5. Weighing Anchor
Once you’ve set the anchor, pulling it up or “weighing anchor” should be easy. Still, proceed with care and wear your life jacket during any anchoring evolution. The combination of anchor pull, current and weight can sometimes swamp a small boat. Lift the anchor as vertically as possible and be careful that it doesn’t hit the side of the boat. Wash the anchor of mud and debris as you lift it.
Know which anchor you’ll need…
There are anchors for every type of bottom and purpose: for rocks and heavy grasses, sand and mud, and for permanent moorings. When deciding which is right for your boat, consider the type and weight of your vessel, the average depth of the water, the strength of the wind and/or current, the diameter of the anchor line and, most important, the bottom characteristics in the area you are boating.
Common Types of Anchors: The Danforth anchor (A) is lightweight and holds well in mud and sand, as well as rocky bottoms, if set carefully. Many recreational boaters prefer the Plow anchor (B) because it demonstrates superior holding on most bottoms, including grass and weeds. The Plow does not hold well on rocky bottoms, however. The Mushroom anchor (C) buries well and holds best in sand or mud, but may be difficult to retrieve. It is often used for anchoring mooring buoys. The Bruce or claw anchor (D) was developed originally for offshore oil and gas drilling rigs. It’s a good burying type and holds well in sandy bottoms and mud. The Navy or Admiralty type (E) is an old reliable and familiar to most people, but can be awkward to stow on board. The Grapnel (F) is small and easy to stow, which makes it a frequent choice for small vessels and open boats. The flukes are not particularly strong, however.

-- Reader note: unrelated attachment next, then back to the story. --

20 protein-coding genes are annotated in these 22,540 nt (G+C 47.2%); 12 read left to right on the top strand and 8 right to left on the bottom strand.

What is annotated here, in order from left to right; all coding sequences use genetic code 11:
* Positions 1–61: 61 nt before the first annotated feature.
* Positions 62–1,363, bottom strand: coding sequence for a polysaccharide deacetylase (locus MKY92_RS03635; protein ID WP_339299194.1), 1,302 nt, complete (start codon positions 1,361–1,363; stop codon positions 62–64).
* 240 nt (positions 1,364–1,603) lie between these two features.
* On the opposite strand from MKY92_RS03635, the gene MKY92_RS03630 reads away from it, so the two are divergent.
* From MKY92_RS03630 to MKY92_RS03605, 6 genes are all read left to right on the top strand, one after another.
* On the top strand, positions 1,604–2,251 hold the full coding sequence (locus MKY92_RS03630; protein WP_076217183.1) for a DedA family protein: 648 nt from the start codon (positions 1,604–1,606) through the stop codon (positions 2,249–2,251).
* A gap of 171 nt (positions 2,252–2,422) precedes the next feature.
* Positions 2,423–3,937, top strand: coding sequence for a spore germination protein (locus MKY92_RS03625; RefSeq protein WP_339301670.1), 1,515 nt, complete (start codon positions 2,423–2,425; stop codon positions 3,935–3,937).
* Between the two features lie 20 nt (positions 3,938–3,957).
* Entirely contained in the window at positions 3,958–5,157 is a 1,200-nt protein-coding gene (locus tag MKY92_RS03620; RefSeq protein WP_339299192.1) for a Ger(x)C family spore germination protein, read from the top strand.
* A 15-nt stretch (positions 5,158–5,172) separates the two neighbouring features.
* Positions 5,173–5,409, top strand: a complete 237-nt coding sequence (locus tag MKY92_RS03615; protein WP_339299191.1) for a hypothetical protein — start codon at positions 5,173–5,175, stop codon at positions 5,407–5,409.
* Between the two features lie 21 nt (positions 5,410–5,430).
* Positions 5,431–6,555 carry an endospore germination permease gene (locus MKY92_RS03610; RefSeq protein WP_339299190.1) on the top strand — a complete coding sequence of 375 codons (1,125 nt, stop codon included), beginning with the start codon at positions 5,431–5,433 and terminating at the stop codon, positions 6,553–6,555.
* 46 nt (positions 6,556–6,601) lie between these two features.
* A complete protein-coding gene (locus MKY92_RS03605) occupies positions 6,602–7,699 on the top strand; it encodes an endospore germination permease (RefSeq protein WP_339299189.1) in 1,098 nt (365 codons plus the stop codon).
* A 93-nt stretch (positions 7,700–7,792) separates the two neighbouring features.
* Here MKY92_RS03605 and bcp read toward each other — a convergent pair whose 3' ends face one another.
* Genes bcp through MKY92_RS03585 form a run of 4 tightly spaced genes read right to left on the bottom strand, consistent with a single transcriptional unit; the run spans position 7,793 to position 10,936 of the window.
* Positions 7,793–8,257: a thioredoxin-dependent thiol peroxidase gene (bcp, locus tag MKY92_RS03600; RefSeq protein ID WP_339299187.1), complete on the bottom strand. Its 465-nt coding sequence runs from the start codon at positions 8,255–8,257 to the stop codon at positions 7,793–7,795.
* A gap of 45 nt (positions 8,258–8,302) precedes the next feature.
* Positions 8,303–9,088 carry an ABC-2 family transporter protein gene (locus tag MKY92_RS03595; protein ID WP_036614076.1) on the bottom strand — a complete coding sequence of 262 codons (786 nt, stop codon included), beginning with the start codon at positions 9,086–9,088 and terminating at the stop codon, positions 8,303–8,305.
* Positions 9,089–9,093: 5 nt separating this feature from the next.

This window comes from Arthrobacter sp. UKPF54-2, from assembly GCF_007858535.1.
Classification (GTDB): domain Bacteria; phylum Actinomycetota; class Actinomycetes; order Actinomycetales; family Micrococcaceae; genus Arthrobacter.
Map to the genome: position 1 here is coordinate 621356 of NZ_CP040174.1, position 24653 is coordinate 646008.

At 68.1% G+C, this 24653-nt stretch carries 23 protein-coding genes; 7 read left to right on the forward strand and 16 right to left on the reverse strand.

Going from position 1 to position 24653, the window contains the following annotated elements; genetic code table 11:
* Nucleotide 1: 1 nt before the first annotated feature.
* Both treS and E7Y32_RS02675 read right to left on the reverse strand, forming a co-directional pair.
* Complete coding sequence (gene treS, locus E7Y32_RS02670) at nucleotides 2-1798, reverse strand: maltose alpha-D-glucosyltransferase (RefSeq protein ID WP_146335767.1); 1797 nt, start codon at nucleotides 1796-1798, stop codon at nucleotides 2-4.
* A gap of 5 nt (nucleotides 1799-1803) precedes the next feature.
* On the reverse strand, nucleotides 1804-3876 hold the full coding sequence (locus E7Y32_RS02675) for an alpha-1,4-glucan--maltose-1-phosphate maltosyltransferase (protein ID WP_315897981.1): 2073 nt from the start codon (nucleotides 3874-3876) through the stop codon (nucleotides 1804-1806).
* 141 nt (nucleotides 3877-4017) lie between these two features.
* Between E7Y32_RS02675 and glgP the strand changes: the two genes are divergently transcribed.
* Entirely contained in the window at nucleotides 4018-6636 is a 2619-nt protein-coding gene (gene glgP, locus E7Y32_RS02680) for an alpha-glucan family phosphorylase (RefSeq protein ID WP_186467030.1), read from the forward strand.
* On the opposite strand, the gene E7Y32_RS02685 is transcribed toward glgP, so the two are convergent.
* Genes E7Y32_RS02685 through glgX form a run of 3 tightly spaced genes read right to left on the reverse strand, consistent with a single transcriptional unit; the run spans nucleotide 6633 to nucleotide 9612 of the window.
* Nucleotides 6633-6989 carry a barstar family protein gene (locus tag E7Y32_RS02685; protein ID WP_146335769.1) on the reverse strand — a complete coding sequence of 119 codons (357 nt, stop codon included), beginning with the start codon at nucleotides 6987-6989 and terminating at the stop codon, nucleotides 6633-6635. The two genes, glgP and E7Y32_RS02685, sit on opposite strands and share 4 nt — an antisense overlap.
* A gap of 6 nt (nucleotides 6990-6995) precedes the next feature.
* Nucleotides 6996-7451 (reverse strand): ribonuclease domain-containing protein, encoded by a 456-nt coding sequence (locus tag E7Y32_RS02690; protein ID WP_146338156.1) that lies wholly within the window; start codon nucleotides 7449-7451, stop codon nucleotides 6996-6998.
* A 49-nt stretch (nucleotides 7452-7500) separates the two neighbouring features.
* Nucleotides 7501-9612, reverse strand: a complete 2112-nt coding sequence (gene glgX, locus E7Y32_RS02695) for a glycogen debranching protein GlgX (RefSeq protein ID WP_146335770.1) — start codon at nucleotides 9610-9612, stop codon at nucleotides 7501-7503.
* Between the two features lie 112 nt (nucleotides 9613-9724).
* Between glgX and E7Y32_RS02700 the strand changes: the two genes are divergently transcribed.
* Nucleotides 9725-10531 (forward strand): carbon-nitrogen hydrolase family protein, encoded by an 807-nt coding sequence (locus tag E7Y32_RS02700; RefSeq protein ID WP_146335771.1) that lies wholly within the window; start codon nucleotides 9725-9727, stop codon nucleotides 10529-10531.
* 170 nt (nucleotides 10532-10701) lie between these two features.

….and how much line
Calculate the amount of anchor line you will need to let out. The general rule is five to seven times as much line as the depth of water plus the distance from the surface of the water to where the anchor will attach to the bow.
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The U.S. Coast Guard is asking all boat owners and operators to help reduce fatalities, injuries, property damage, and associated healthcare costs related to recreational boating accidents by taking personal responsibility for their own safety and the safety of their passengers. Essential steps include: wearing a life jacket at all times and requiring passengers to do the same; never boating under the influence (BUI); successfully completing a boating safety course; and getting a Vessel Safety Check (VSC) annually from local U.S. Coast Guard Auxiliary, United States Power Squadrons(r), or your state boating agency's Vessel Examiners. The U.S. Coast Guard reminds all boaters to "Boat Responsibly!" For more tips on boating safety, visit www.uscgboating.org.